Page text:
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PLoS Negl Trop Dis. 2015 May 20;9(5):e0003790. doi: 10.1371/journal.pntd.0003790. eCollection 2015 May.

The epidemiology of soil-transmitted helminths in Bihar State, India.

Author information

1
Faculty of Infectious and Tropical Diseases, London School of Hygiene and Tropical Medicine, London, United Kingdom.
2
Partnership for Child Development, Imperial College, London, United Kingdom; Deworm the World, Washington, D.C., United States of America.
3
Patna University, Bihar, India.
4
Faculty of Infectious and Tropical Diseases, London School of Hygiene and Tropical Medicine, London, United Kingdom; Department of Parasitology, Faculty of Medicine, University of Kelaniya, Kelaniya, Sri Lanka.
5
Eastern and Southern Africa Centre of International Parasite Control, Kenya Medical Research Institute (KEMRI), Nairobi, Kenya.
6
Partnership for Child Development, Imperial College, London, United Kingdom; Deworm the World, Washington, D.C., United States of America; London Centre for Neglected Tropical Disease Research, Imperial College London, School of Public Health, Faculty of Medicine, Norfolk Place, London, United Kingdom.
7
Deworm the World, Washington, D.C., United States of America.
8
Division of Clinical Microbiology & Molecular Medicine, All India Institute of Medical Sciences, New Delhi, India.
9
Secretary Health-cum- Executive Director State Health Society, Bihar, India.

Abstract

BACKGROUND:

Soil-transmitted helminths (STHs) infect over a billion individuals worldwide. In India, 241 million children are estimated to need deworming to avert the negative consequences STH infections can have on child health and development. In February-April 2011, 17 million children in Bihar State were dewormed during a government-led school-based deworming campaign. Prior to programme implementation, a study was conducted to assess STH prevalence in the school-age population to direct the programme. The study also investigated risk factors for STH infections, including caste, literacy, and defecation and hygiene practices, in order to inform the development of complementary interventions.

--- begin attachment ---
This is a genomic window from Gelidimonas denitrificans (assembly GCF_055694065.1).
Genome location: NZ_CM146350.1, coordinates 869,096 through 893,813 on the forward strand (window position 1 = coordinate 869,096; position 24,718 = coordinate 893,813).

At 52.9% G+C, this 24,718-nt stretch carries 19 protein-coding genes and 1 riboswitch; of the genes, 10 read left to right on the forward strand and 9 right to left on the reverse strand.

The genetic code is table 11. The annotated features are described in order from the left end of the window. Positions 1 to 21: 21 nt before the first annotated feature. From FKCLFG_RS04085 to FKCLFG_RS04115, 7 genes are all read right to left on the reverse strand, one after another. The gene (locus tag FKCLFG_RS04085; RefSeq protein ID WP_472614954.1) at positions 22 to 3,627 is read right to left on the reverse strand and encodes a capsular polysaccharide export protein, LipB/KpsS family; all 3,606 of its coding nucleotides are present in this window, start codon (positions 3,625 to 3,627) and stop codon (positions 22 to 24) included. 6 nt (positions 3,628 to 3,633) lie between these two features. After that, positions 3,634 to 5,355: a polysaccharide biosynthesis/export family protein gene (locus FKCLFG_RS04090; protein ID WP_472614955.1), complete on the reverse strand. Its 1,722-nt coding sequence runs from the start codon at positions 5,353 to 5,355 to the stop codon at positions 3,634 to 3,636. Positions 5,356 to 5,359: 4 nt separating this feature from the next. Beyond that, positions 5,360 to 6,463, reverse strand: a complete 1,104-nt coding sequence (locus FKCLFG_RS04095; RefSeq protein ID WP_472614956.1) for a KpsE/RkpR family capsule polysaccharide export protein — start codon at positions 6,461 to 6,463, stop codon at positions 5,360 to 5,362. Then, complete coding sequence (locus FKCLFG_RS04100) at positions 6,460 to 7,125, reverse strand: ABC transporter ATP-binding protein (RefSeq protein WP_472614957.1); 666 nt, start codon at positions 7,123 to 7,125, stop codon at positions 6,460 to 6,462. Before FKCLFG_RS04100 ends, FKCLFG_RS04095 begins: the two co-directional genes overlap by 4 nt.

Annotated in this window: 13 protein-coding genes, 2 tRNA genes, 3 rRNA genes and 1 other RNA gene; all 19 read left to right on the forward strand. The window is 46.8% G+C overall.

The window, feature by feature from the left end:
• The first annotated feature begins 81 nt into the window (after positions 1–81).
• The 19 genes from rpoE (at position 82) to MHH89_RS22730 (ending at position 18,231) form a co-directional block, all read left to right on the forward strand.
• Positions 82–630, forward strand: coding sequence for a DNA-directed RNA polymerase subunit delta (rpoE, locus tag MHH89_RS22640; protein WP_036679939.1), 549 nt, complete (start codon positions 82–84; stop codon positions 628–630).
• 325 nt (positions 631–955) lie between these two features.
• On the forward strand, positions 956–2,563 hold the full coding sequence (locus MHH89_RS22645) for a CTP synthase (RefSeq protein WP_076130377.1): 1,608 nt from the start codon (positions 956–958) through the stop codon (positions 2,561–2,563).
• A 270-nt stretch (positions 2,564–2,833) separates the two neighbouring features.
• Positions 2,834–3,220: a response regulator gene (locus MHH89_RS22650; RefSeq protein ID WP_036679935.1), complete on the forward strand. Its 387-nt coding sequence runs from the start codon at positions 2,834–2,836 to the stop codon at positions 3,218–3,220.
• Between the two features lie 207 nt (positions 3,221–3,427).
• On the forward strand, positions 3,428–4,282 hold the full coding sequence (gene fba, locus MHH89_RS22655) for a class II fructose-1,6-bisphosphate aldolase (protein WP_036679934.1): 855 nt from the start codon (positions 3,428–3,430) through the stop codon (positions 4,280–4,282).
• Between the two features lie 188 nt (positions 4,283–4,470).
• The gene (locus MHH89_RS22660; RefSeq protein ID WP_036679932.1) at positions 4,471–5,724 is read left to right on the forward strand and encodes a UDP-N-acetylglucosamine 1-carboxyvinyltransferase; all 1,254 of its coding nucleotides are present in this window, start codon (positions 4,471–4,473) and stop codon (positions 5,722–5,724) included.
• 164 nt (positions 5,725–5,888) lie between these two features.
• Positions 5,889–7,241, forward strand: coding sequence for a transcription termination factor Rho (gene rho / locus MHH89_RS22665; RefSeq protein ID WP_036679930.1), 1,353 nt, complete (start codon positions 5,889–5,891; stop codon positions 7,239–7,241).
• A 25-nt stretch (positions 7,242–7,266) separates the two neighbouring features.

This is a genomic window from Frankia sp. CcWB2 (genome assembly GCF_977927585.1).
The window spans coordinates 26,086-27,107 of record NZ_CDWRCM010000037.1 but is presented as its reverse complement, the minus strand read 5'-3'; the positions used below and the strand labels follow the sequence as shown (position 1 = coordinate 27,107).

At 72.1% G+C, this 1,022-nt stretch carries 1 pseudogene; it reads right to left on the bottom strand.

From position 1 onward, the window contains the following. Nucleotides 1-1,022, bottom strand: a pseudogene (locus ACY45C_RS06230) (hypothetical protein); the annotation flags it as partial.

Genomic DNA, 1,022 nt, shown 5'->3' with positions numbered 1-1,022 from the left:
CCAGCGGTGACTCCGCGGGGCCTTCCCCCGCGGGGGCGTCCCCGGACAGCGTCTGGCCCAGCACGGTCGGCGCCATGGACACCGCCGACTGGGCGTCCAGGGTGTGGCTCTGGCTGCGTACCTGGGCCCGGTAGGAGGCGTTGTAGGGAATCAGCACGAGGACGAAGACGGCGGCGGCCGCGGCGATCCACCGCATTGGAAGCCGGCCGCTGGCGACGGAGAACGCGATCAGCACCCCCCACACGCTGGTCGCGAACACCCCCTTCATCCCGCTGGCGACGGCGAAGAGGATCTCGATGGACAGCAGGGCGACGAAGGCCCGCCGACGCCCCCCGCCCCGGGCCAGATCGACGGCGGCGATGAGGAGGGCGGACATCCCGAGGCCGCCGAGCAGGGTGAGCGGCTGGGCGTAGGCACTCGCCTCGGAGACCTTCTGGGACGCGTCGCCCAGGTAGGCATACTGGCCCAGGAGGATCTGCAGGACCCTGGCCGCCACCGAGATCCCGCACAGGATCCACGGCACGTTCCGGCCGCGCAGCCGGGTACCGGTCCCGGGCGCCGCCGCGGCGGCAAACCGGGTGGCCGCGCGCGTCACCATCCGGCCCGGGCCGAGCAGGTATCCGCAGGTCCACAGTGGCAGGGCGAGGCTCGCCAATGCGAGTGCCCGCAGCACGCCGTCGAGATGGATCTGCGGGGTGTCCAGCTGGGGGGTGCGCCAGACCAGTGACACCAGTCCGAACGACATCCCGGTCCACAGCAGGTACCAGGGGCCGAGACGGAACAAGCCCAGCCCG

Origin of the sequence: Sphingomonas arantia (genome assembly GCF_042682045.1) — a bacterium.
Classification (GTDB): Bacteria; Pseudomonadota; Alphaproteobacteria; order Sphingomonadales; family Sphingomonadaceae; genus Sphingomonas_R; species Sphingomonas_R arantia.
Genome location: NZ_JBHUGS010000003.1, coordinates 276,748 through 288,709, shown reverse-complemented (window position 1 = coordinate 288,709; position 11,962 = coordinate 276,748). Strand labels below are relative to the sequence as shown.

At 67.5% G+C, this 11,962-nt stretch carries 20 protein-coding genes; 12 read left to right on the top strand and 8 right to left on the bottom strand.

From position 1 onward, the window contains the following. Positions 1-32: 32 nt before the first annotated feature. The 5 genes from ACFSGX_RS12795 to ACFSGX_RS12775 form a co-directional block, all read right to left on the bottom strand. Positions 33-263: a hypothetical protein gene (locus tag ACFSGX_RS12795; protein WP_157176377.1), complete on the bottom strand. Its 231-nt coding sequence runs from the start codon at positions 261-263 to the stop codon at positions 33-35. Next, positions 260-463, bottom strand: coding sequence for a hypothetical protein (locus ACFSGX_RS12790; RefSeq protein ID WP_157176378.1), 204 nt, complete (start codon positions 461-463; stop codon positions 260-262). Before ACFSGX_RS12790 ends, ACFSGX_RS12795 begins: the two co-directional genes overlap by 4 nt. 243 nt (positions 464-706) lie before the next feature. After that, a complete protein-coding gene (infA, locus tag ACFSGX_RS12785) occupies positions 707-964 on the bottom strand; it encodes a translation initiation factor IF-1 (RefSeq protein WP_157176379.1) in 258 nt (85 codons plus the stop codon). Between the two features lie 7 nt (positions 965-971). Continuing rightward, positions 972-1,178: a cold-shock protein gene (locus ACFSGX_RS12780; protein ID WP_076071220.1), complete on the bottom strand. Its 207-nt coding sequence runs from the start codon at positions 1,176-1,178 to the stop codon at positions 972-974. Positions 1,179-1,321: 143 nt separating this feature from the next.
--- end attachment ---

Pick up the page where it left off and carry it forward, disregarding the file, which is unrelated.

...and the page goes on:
METHODS:

A cross-sectional survey was conducted among children in 20 schools in Bihar. In addition to providing stool samples for identification of STH infections, children completed a short questionnaire detailing their usual defecation and hand-hygiene practices. Risk factors for STH infections were explored.

RESULTS:

In January-February 2011, 1279 school children aged four to seventeen provided stool samples and 1157 children also completed the questionnaire. Overall, 68% of children (10-86% across schools) were infected with one or more soil-transmitted helminth species. The prevalence of ascariasis, hookworm and trichuriasis was 52%, 42% and 5% respectively. The majority of children (95%) practiced open defecation and reported most frequently cleansing hands with soil (61%). Increasing age, lack of maternal literacy and certain castes were independently associated with hookworm infection. Absence of a hand-washing station at the schools was also independently associated with A. lumbricoides infection.

CONCLUSIONS:

STH prevalence in Bihar is high, and justifies mass deworming in school-aged children. Open defecation is common-place and hands are often cleansed using soil. The findings reported here can be used to help direct messaging appropriate to mothers with low levels of literacy and emphasise the importance of water and sanitation in the control of helminths and other diseases.

PMID:
25993697
PMCID:
PMC4439147
DOI:
10.1371/journal.pntd.0003790
[Indexed for MEDLINE]
Free PMC Article

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